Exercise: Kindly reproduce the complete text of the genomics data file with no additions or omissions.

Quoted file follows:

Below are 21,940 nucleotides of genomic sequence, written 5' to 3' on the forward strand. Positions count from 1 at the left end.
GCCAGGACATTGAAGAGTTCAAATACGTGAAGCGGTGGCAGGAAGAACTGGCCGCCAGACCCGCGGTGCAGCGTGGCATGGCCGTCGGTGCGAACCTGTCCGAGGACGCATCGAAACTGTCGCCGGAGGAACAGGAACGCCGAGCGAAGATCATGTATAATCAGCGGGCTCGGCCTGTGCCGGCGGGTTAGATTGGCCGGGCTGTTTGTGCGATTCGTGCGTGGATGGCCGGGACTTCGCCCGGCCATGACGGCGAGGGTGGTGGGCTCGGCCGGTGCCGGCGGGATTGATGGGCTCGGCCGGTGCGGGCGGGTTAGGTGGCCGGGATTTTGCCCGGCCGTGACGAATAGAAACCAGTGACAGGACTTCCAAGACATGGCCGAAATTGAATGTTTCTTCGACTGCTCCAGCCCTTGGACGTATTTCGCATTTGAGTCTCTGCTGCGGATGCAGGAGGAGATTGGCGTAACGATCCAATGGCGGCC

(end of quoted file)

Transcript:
Below are 21,940 nucleotides of genomic sequence, written 5' to 3' on the forward strand. Positions count from 1 at the left end.
GCCAGGACATTGAAGAGTTCAAATACGTGAAGCGGTGGCAGGAAGAACTGGCCGCCAGACCCGCGGTGCAGCGTGGCATGGCCGTCGGTGCGAACCTGTCCGAGGACGCATCGAAACTGTCGCCGGAGGAACAGGAACGCCGAGCGAAGATCATGTATAATCAGCGGGCTCGGCCTGTGCCGGCGGGTTAGATTGGCCGGGCTGTTTGTGCGATTCGTGCGTGGATGGCCGGGACTTCGCCCGGCCATGACGGCGAGGGTGGTGGGCTCGGCCGGTGCCGGCGGGATTGATGGGCTCGGCCGGTGCGGGCGGGTTAGGTGGCCGGGATTTTGCCCGGCCGTGACGAATAGAAACCAGTGACAGGACTTCCAAGACATGGCCGAAATTGAATGTTTCTTCGACTGCTCCAGCCCTTGGACGTATTTCGCATTTGAGTCTCTGCTGCGGATGCAGGAGGAGATTGGCGTAACGATCCAATGGCGGCC